If only you had some easy way to pay for health care expenses and save for your future. Oh, that’s right…you do! The Health Savings Account (HSA) lets you set aside a few dollars from each paycheck to help cover health care expenses that come up. Whatever you don’t spend on health care, you can stash away into your nest egg. Plus, the HSA is tax-free, so it’s a great deal.
How It Works
The HDHP with HSA coverage option gives you access to an HSA administered by Smart-Choice. This is a personal bank account that works with your medical plan if you’re eligible.
The HSA allows you to set aside tax-free money to pay for qualified health care expenses, like your medical, dental and vision copays, deductibles and coinsurance.
You can decide whether to enroll in an HSA and how much (if any) money you want to save when you enroll. You can change the amount you save at any time throughout the year.
Once your HSA balance exceeds the required minimum account balance, you're eligible to invest your funds for growth. Similar to a 401(k), you can choose from a variety of mutual funds.
What’s Great About an HSA
While no one likes taking money out of their paycheck, there are a number of advantages to setting aside money in an HSA. Here are six ways the HSA helps you get ahead:
- You get free money from CSL. CSL will contribute to your HSA: $500 if you have employee-only coverage and $1,000 if you cover at least one dependent. That’s a lot of money that you can use to either pay for your medical expenses now or save for your future medical expenses! CSL's contributions will be distributed to your HSA in equal amounts each pay period throughout the year.
- Money is tax-free when it goes in. You can put money into your HSA on a before-tax basis through convenient paycheck contributions. Not only do you save money on qualified health care expenses, but your taxable income is also lowered. For 2024, you can save up to $4,150* if you’re covering just yourself, or $8,300* if you’re covering yourself and your family.
- If you’re age 55 or older (or will turn age 55 during the plan year), you can also make additional “catch-up” contributions to your HSA, up to $1,000.*
- It's tax-free as it grows. You earn tax-free interest on your money. The interest you earn even earns interest!
- It's tax-free when you spend it. When you spend your HSA on qualified health care expenses, you don’t pay any taxes. That means you’re saving money on things like your medical, dental, and vision coinsurance and deductibles.
- It's always your money. Just like a bank account, you own your HSA, so it’s yours to keep and use even if you change medical plans, leave the company, or retire.
- It's easy to use. There are three ways to use your HSA to pay for expenses. You can use your HSA debit card, pay for your expenses up front and pay yourself back from your HSA, or pay your provider directly through Smart-Choice. And you can conveniently manage your account online.
* Limits subject to change per IRS regulations.
After-Tax Is an Option Too
You can elect to contribute after-tax dollars to your HSA through the bank. Your before-tax and after-tax contributions count toward the same annual limit.
Want to Learn More?
View the Smart-Choice HSA Tutorial for info about eligibility, contributions, investments and more!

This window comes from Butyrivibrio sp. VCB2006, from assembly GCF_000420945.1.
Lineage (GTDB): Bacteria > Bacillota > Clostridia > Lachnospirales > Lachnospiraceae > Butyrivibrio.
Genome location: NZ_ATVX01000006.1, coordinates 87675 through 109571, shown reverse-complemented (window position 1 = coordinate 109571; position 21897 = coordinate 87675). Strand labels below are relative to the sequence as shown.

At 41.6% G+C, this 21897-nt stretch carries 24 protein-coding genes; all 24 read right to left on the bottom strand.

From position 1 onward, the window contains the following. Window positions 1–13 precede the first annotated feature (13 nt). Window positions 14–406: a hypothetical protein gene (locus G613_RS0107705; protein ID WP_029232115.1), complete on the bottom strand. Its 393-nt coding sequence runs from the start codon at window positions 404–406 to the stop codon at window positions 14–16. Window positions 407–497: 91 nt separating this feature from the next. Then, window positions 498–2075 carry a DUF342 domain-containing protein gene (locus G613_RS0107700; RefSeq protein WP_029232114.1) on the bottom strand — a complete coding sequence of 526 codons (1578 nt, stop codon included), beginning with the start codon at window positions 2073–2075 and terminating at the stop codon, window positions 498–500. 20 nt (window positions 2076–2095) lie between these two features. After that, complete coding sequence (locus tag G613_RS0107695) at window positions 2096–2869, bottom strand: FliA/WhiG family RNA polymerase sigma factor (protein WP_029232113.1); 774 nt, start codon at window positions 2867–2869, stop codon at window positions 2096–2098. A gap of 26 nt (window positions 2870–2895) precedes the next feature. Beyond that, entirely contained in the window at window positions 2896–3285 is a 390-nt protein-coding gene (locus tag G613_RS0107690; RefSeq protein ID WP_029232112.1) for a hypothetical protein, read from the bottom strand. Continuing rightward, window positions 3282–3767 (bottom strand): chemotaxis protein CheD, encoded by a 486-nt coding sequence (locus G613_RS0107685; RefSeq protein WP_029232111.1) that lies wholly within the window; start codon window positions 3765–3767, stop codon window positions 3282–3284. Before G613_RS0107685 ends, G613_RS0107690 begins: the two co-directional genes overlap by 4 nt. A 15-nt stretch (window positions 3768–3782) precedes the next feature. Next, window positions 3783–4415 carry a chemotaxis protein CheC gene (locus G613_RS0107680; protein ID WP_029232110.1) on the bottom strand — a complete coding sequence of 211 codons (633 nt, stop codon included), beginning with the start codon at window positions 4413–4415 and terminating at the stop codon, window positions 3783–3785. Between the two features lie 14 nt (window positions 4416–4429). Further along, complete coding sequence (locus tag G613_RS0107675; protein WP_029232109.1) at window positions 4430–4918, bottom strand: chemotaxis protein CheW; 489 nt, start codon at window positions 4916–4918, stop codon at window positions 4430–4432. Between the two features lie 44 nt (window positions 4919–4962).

To be eligible to contribute to an HSA, you must enroll in the HDHP with HSA medical coverage option. If you’re covered by a second medical plan, it must also be a high-deductible option for you to be eligible for an HSA. For example, if you’re also enrolled in your spouse’s coverage, that plan must be a high-deductible option too.
Here are some other eligibility rules to keep in mind:
- You can’t contribute to an HSA if:
- you’re enrolled in Medicare or a veterans medical plan (TRICARE);
- you're claimed as a dependent on someone else’s federal tax return; or
- you or your spouse currently participates (or previously participated within the current plan year) in a general purpose Health Care Flexible Spending Account (FSA).
- Although you can enroll your children up to age 26 in your medical coverage, you can’t use money from your HSA to pay their health care expenses unless you claim them as dependents on your federal income tax return (generally, children up to age 19 or under age 24 if they are full-time students).
- If you contribute to an HSA and want to enroll in the Health Care FSA, reimbursement under the FSA is limited to dental and vision expenses only.
Using Your HSA
When it’s time for you to pay for care or prescription drugs, there are three ways to use your HSA to pay.
- Use your HSA debit card. Just use it when you’re ready to pay for qualified medical expenses, and the funds will be taken directly from your account. Make sure you only use the card for qualified expenses and you have enough money in your HSA to cover them. Log on to Benefits In-Site and click on the HSA tile to check your balance beforehand.
- Pay out of pocket. If you prefer, you can pay for your qualified expenses upfront and pay yourself back through your HSA later. Log on to Benefits In-Site and click on the HSA tile or contact Smart-Choice. You’ll be able to transfer money from your HSA to your regular bank account.
- Set up direct payments to your providers. Another option is to have Smart-Choice make direct payments to your provider from your HSA. Log on to Benefits In-Site and click on the HSA tile to set up direct payment.
Keep Your Receipts
Always remember to save your receipts when you make payments from your HSA, in case you need to prove to the IRS how you spent your HSA funds.
Review the complete list of qualified expenses. Keep in mind that if you use money from your HSA to pay for nonqualified expenses — such as child care, cosmetic surgery, health club fees, teeth-whitening products, or vitamins — you’ll pay taxes on that money and pay an additional 20% penalty tax if you’re under age 65.